She inspires me because of her courage and determination to bring democracy back and her demonstration of a woman which was new in the country at the time. She was afraid that the people would not accept a female prime minister but in 1986 when she returned, people poured to street to welcome her, and later after death of Zia  she swept the general election and become the first female prime minister of a Muslim country. She wrote two books the first one her autobiography and the second one about Islam, democracy and the west. Even though the army was part of the regime, she had said that not everyone in it was under Zia’s spell, to quote her “The crime of the few had become the guilt of the many.” She says in this line that even though some soldiers had done bad but everyone had to pay the price. When she was given a choice to leave Pakistan and live her life or stay here and fight, she chose to stay in her country and recover it rather than abandon her homeland to people she knew who won’t let it live. She gave hope to millions of people, and because of that, she was the most popular leader in the country and people were ready to show her that they loved her, for example when she returned from exile more than 1 million people came to greet their favourite leader back home. Whenever she passed a village or a town in which the family of a martyred PPP member lived she made sure that she visited them and gave them her condolences. She had a   kind heart which was always with her people; she considered them as her brothers and sisters, not as her followers.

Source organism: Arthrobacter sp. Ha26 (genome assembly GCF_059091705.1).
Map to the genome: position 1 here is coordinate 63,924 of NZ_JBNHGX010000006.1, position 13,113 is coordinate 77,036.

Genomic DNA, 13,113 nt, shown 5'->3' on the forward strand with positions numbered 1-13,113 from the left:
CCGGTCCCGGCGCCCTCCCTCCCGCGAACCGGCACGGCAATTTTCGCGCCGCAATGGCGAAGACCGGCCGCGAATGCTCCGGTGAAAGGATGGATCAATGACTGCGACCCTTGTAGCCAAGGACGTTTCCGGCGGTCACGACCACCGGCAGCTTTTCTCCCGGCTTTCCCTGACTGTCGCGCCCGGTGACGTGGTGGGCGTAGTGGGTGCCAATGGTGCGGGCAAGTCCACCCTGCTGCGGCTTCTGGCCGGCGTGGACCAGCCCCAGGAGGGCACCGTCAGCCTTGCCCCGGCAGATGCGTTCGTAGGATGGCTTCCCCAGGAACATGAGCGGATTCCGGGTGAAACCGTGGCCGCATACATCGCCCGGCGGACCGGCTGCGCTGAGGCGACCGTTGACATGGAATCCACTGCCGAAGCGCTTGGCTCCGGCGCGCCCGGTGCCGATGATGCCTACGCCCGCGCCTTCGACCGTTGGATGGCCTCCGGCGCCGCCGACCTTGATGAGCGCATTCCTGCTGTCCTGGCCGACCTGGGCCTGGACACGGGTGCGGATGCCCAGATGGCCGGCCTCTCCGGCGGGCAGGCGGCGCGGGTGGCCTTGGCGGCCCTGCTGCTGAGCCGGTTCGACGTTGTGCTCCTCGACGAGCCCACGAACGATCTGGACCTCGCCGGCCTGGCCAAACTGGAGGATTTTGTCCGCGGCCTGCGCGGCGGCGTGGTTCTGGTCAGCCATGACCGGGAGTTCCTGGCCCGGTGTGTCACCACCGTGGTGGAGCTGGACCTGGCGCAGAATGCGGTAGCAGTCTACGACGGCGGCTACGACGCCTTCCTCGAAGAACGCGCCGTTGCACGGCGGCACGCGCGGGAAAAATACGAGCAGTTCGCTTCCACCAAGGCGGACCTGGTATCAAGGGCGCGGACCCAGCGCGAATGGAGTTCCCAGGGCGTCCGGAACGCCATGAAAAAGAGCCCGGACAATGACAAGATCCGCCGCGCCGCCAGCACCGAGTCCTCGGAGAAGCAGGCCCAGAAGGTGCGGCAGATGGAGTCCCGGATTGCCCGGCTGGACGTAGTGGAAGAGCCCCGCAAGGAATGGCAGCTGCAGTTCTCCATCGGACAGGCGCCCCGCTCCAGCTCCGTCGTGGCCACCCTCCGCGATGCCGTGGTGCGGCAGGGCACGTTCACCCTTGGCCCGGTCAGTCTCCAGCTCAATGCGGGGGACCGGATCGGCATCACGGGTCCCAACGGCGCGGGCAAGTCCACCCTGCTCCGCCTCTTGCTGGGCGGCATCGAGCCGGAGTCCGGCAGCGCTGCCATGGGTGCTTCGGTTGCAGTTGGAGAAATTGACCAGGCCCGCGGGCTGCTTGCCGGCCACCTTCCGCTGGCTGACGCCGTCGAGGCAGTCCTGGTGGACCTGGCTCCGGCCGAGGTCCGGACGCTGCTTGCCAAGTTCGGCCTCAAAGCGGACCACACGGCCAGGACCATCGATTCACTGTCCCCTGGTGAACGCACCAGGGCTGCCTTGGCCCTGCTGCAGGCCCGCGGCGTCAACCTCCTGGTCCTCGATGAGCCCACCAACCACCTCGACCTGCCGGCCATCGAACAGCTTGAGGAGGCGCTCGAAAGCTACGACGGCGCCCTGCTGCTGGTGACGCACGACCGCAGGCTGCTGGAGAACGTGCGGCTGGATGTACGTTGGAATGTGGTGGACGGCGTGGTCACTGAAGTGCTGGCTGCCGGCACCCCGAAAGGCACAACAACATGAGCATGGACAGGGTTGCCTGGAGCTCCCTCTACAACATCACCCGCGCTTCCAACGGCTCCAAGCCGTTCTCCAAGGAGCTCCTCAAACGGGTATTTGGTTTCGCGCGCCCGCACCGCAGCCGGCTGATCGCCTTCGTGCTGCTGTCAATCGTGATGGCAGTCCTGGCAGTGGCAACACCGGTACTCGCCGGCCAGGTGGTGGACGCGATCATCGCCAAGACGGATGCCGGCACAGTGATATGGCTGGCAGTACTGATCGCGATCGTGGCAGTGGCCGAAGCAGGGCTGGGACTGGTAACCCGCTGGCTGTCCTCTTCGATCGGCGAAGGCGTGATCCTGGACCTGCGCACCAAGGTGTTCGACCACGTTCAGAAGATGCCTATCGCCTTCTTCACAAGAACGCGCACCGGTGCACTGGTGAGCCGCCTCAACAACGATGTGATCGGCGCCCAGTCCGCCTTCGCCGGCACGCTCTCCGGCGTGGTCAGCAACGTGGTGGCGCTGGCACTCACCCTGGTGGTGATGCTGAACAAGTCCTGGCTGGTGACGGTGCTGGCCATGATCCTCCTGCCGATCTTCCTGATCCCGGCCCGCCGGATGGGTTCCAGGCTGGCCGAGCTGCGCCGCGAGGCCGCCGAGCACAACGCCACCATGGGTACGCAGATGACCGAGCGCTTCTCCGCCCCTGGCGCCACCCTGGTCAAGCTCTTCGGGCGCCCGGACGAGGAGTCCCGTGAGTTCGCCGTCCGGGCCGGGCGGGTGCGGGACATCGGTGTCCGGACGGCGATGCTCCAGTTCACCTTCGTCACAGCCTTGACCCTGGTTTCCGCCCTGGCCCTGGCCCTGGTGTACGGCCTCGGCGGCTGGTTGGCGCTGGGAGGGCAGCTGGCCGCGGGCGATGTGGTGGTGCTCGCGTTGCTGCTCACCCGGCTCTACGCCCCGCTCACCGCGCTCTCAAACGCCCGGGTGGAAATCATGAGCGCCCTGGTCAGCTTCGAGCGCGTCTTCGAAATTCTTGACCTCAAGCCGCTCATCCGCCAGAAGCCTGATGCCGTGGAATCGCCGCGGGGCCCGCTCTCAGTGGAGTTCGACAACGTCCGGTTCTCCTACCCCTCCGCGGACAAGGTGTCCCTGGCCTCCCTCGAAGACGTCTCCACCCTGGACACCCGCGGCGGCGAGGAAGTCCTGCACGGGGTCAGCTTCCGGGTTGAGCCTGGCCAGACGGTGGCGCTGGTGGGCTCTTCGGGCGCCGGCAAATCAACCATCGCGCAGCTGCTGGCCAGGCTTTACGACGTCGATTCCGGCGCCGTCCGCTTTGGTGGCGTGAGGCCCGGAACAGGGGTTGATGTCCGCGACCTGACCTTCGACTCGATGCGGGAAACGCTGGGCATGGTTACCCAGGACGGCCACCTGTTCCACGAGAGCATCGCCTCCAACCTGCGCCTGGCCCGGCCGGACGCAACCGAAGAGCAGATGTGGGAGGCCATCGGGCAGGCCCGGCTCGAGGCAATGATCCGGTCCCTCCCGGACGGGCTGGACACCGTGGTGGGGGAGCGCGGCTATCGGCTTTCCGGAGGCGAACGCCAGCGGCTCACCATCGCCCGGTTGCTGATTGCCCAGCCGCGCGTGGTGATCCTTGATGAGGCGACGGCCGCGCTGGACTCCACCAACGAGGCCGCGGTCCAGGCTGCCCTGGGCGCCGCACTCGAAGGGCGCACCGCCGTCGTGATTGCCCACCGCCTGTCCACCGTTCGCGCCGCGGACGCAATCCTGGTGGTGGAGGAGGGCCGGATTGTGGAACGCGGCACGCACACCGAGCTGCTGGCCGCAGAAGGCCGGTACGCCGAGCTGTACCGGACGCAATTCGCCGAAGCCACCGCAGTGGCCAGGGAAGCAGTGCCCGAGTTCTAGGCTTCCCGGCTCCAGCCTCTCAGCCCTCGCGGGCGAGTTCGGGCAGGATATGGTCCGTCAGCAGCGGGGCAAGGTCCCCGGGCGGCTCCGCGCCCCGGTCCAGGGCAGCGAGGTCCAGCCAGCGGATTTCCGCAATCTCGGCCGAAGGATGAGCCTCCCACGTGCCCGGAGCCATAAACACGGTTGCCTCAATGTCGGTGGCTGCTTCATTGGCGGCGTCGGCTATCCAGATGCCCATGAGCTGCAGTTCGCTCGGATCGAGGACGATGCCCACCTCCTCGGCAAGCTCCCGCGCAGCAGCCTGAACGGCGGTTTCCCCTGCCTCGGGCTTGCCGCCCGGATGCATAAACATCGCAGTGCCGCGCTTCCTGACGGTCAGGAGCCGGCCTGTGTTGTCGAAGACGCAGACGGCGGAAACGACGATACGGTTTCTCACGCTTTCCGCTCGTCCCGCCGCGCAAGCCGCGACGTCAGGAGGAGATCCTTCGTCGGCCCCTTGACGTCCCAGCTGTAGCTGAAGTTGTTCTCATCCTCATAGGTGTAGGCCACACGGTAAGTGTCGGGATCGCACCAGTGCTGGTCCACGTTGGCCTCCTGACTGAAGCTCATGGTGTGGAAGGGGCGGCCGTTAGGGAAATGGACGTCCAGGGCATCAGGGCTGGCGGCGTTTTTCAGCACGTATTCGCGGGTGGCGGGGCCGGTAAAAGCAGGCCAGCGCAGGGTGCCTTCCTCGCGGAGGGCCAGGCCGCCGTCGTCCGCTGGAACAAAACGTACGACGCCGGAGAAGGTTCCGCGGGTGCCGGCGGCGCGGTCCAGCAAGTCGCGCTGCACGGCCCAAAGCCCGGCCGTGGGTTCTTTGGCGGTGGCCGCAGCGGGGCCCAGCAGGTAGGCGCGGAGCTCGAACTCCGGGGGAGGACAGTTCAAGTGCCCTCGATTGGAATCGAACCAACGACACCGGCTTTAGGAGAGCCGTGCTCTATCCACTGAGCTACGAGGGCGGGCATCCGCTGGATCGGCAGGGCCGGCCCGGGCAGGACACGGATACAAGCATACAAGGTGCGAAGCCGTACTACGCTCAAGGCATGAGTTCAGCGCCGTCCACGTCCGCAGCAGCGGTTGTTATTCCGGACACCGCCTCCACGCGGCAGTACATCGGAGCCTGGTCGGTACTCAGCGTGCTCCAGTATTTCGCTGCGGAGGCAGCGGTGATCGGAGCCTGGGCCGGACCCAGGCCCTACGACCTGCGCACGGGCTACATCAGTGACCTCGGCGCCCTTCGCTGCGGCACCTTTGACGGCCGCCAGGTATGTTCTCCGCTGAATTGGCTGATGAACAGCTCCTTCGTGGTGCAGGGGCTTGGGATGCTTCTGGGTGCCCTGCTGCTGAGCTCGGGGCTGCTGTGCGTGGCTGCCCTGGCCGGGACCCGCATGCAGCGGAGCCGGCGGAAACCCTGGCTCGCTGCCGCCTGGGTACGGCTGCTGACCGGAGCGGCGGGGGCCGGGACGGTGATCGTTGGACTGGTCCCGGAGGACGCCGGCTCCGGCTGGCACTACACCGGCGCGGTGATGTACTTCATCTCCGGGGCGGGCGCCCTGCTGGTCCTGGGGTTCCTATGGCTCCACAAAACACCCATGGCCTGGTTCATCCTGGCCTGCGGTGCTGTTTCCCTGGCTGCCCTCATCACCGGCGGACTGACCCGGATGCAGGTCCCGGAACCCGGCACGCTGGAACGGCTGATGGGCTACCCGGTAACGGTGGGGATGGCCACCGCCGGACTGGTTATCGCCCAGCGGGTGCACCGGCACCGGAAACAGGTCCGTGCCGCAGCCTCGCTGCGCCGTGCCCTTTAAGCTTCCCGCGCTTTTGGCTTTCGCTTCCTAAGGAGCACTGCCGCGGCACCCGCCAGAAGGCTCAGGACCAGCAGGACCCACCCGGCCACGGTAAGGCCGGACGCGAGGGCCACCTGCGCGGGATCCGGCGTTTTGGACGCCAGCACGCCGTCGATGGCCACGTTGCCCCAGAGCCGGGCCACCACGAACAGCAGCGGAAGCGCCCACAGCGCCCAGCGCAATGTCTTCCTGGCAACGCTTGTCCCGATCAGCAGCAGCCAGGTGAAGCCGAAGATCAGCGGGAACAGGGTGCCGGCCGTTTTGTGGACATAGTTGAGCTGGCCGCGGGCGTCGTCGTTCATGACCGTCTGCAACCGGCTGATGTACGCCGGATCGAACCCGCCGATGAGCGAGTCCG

Though she was a leader of millions but powerful military in country never accepted her which resulted in ending her two governments even before completing constitutional terms.

When another dictator General Musharraf cooped, and packed then government of her bitter opponent Nawaz Sharif and brought military rule back in 1998. But she never gave up and stood against the new dictator again.

Despite threats from the extremists and deliberate refusal of security protection  from the military ruler she kept meeting people and never give up her connection with people of her country. On the afternoon of December 27 she travelled to Rawalpindi for a campaign rally, but when she was returning she was shot two times and fell back, and then she was taken to the hospital where she was declared dead. So today on her death anniversary I urge everyone to remember the woman who fought against all the odds to bring back democracy to our country and appreciate her efforts and her works for us.